CHIPPEWA FALLS, Wis., June 4 /PRNewswire/ — “Beyond the Open Well” (published by AuthorHouse — http://www.authorhouse.com/) by Jean M. Hebert is the true, compelling story of two sisters and the heartbreaking abuse they were forced to endure growing up in Wisconsin during the 1940s. A high school classmate, Hebert has written a detailed, comprehensive account of Shirley and Sharon Colburn’s lives.
In early pages of “Beyond the Open Well,” young Shirley Mae and Sharon Ann Colburn are living with their brother, Alan, and their parents, Hale and Esther. Alan served as the girls’ protector from their alcoholic, abusive parents until he was sent away to work on a farm. After their brother left, the girls had no one to save them from the beatings and starvation inflicted on them until they were removed from the home by authorities.
After being taken from their biological parents, Shirley and Sharon were placed into the foster care of Hazel and Ted Buck, a couple living in Cornell, Wis. Hebert writes, “The first year in Cornell was paradise. The sisters had nice clothes, plenty of good food, a beautiful house to live in and loving parents. They couldn’t wait for the probationary year to be up so they could be legally adopted and never have to leave their beautiful new life.” Once the year was over, Shirley and Sharon were officially adopted and their names changed to Joyce Mary and Jane Alice Buck, names they still use today. Unfortunately, the idyllic life they had come to know was about to change completely.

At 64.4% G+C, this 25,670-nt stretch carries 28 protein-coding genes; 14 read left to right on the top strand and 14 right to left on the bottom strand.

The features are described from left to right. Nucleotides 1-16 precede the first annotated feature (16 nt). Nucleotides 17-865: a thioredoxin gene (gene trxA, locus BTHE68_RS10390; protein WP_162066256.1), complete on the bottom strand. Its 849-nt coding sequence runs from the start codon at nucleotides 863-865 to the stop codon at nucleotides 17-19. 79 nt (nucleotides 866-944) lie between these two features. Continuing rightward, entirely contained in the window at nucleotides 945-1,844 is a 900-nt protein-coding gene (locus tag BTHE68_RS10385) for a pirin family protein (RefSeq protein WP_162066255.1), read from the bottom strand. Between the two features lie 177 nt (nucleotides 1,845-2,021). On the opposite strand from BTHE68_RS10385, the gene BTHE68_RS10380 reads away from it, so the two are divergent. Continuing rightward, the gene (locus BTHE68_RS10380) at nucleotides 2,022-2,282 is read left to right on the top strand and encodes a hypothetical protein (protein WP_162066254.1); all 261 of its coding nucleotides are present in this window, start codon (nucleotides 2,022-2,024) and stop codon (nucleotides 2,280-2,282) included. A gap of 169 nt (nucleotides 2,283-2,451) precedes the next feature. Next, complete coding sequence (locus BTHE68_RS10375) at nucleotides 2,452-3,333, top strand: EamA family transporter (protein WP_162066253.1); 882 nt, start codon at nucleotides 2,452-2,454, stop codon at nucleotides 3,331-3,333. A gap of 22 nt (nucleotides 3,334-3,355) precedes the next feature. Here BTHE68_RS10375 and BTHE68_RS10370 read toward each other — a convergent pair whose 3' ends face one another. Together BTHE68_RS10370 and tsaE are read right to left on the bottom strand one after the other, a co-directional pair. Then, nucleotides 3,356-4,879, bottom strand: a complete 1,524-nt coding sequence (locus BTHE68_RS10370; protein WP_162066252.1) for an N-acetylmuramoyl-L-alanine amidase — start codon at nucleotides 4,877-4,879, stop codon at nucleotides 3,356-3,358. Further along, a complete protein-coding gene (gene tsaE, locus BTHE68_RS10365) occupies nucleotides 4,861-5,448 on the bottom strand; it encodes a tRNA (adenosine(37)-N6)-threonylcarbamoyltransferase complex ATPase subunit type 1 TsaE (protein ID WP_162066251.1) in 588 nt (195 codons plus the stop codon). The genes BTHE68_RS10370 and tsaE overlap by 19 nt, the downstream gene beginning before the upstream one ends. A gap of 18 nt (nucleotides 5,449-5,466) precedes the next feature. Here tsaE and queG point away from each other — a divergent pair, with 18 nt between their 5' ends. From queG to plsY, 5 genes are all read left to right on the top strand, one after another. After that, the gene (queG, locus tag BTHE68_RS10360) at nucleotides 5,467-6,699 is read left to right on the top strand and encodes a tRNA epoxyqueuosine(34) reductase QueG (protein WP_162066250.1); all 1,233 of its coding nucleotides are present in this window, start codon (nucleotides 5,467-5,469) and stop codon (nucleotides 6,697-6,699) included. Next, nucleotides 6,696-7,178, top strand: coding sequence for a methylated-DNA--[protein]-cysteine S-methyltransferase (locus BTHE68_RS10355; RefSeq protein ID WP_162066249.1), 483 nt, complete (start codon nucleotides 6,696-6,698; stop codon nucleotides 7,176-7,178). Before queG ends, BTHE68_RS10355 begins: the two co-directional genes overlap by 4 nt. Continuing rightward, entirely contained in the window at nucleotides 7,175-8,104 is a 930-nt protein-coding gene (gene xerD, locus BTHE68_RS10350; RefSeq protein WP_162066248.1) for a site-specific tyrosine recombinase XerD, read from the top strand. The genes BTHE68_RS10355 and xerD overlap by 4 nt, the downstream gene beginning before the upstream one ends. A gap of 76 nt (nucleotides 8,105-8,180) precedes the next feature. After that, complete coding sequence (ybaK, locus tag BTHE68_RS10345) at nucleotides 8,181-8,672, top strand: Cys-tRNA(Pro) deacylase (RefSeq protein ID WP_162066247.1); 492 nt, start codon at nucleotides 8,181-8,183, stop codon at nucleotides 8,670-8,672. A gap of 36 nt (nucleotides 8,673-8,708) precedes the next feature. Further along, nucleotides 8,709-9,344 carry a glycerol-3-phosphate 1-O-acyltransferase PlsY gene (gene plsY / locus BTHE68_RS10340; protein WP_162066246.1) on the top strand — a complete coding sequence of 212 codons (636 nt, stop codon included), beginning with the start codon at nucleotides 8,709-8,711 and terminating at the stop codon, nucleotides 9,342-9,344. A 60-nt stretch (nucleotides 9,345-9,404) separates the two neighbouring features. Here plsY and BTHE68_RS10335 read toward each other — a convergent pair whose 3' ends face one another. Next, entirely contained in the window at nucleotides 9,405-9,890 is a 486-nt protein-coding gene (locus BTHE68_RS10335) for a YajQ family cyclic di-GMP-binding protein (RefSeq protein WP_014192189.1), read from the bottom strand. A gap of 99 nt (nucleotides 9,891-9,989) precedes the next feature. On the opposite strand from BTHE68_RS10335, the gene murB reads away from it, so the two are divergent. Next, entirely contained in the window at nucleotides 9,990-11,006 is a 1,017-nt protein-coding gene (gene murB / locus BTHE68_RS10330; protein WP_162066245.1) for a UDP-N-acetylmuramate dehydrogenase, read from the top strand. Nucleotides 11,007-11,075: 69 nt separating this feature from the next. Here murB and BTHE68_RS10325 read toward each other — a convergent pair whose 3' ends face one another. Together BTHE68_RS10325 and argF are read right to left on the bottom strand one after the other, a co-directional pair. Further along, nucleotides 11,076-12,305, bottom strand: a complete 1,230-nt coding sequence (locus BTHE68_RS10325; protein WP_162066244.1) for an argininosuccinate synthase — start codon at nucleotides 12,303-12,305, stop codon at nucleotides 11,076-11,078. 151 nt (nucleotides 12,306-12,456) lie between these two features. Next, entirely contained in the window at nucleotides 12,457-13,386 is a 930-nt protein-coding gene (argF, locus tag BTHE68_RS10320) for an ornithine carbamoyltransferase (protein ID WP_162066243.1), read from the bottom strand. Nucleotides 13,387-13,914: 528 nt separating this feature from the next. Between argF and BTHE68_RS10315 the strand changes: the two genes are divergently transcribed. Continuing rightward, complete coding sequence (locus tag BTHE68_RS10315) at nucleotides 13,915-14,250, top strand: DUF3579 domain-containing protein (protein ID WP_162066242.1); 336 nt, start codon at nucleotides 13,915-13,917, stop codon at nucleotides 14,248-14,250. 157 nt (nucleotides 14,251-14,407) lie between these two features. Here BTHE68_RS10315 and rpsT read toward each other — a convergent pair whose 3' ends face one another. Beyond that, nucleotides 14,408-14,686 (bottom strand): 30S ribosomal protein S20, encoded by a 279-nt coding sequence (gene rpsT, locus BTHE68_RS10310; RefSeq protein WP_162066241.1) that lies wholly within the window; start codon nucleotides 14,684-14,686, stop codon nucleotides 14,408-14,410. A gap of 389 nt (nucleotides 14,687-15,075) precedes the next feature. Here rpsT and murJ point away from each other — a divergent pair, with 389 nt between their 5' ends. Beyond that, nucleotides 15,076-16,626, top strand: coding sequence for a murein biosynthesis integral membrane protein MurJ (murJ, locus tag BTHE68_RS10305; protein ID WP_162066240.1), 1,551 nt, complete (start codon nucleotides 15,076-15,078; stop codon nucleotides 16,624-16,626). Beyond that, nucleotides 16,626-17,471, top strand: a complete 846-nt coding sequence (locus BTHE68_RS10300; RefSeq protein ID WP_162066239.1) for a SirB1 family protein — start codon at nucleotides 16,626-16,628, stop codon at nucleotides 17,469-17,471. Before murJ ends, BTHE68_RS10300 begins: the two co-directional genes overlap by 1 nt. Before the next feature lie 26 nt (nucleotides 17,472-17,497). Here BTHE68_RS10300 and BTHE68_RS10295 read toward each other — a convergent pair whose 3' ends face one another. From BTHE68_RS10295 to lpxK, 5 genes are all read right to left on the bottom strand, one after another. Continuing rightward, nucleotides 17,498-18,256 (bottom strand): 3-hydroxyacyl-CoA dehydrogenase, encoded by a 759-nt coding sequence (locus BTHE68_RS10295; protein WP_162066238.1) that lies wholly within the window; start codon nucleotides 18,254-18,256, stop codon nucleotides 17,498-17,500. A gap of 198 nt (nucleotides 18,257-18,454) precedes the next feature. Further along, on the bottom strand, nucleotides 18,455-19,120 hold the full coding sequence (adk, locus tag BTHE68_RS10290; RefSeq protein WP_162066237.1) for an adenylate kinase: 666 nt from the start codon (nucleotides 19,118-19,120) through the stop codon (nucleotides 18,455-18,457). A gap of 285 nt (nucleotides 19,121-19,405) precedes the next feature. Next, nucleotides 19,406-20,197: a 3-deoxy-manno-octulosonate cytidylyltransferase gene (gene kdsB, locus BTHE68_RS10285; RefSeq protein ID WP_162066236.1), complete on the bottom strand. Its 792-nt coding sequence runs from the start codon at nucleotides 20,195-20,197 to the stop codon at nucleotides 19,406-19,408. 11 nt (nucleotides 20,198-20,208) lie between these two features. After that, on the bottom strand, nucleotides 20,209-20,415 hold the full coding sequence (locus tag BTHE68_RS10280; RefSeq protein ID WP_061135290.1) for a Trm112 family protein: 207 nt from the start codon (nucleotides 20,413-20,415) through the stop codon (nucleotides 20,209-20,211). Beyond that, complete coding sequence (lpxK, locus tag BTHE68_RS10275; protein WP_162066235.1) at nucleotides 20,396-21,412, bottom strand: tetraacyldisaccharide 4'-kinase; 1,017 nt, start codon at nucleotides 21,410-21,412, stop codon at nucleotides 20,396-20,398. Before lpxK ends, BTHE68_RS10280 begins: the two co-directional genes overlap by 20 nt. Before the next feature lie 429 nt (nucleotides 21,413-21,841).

After becoming Joyce and Jane Buck, their adopted father, Ted, began to molest them unmercifully. Joyce, the more timid of the two, was his main target and he eventually fathered two children with her. As the girls grew up, they both carried the scars from repeated molestation and abuse.
“Beyond the Open Well” follows Jane and Joyce through adulthood up to 2003. Both women lived very difficult lives after leaving their adopted home. Divorce, alcoholism, depression and abuse continued to plague them both. Jane’s four children were taken away from her after two suicide attempts and a short stint in a mental health facility. Suffering from symptoms of Stockholm Syndrome, Joyce wound up wanting to have a relationship with her adopted father. Mrs. Buck protested and Joyce moved to Milwaukee and spent 22 years married to a gay man who wanted to hide his sexuality.
After reading the manuscript to “Beyond the Open Well,” one social worker said, “Wow, this is social work 101. This book should be recommended reading for social work students.”
Jean M. Hebert lives in Wisconsin with her husband, Tom. “Beyond the Open Well” is her first book.
For more information, visit http://www.beyondtheopenwell.com/.
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